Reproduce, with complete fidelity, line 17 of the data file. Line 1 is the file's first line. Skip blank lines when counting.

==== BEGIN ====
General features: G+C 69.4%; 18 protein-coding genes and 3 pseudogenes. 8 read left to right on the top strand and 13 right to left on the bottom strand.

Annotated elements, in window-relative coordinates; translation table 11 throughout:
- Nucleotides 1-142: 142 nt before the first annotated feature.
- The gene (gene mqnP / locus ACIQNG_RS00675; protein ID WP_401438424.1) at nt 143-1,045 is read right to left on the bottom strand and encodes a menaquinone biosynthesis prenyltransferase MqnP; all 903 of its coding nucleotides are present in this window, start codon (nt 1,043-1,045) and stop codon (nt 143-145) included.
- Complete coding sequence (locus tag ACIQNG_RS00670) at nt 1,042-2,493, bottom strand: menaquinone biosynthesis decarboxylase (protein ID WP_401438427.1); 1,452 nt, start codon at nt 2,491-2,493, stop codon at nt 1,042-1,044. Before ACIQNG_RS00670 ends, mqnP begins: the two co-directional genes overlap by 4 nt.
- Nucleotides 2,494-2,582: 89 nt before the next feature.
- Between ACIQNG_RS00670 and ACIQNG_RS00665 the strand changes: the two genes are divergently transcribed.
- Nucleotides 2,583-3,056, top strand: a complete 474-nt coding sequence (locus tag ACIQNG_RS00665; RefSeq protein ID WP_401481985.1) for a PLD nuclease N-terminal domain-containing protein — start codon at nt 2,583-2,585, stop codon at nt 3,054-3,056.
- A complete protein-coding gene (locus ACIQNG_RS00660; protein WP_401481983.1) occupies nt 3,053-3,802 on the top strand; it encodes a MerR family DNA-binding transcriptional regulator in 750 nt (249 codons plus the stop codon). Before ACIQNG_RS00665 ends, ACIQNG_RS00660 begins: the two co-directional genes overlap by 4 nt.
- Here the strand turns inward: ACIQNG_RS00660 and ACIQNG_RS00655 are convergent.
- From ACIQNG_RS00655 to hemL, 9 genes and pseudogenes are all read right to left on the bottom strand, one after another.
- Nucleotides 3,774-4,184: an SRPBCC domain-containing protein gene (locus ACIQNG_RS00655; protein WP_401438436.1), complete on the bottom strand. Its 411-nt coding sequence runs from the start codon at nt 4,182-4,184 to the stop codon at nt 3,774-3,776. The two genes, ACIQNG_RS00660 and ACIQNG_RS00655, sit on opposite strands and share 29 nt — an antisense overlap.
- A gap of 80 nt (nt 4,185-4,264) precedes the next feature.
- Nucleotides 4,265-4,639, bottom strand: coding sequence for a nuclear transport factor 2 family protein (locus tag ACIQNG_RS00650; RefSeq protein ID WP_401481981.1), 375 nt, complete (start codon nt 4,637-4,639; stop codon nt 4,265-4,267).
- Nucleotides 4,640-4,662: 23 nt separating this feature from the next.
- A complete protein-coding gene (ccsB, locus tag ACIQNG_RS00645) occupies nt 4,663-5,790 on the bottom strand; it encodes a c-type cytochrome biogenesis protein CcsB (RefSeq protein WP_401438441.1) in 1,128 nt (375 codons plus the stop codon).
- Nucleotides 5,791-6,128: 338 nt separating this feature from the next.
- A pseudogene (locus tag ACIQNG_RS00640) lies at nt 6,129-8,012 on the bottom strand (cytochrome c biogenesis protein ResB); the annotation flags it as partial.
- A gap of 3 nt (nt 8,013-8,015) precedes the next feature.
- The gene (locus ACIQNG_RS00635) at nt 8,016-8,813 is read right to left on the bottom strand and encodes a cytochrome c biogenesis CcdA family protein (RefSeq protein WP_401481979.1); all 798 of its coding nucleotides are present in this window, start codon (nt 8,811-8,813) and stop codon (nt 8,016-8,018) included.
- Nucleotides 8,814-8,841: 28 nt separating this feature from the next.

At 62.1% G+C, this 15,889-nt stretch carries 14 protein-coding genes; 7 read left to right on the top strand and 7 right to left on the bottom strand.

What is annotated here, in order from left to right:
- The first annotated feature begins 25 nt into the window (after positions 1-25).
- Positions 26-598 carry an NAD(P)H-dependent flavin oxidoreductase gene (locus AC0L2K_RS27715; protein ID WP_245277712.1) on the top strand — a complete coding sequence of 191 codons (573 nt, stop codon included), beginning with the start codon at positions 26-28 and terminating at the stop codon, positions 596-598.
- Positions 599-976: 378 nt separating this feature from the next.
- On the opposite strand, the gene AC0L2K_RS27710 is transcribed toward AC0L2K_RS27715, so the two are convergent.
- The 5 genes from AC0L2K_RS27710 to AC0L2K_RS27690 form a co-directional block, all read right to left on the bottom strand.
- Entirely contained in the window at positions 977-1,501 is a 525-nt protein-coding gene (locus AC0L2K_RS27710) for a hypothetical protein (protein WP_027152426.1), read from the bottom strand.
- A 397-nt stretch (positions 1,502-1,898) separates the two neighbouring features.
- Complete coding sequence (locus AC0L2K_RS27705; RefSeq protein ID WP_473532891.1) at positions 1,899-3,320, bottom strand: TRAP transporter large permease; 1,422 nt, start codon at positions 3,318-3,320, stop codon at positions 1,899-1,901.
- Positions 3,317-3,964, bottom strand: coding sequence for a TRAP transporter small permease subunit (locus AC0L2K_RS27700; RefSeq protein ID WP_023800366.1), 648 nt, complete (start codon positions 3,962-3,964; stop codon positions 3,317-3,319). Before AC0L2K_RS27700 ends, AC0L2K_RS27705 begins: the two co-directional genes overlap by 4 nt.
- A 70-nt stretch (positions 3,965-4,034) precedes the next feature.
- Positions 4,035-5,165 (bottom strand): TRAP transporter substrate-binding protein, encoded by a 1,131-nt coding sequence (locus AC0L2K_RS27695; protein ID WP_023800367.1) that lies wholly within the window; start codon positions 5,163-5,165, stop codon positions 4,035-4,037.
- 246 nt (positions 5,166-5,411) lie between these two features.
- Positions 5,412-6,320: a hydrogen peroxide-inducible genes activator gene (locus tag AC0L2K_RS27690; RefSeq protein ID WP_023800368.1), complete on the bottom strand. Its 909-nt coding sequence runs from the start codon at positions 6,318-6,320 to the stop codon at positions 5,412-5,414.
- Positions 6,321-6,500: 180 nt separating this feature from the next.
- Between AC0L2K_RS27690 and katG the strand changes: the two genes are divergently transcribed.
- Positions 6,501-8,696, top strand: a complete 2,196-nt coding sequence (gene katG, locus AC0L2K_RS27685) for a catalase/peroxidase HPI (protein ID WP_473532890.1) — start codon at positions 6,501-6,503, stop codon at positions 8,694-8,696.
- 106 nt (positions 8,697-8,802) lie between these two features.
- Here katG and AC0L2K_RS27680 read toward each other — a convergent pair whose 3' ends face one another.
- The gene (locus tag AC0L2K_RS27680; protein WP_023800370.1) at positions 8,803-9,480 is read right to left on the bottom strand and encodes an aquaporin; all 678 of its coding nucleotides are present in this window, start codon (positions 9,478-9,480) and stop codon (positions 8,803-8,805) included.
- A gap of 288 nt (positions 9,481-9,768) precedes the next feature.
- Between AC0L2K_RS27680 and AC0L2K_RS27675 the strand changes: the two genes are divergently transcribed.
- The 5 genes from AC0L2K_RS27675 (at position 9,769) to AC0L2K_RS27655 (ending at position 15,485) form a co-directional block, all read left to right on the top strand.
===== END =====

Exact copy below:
- Nucleotides 5,791-6,128: 338 nt separating this feature from the next.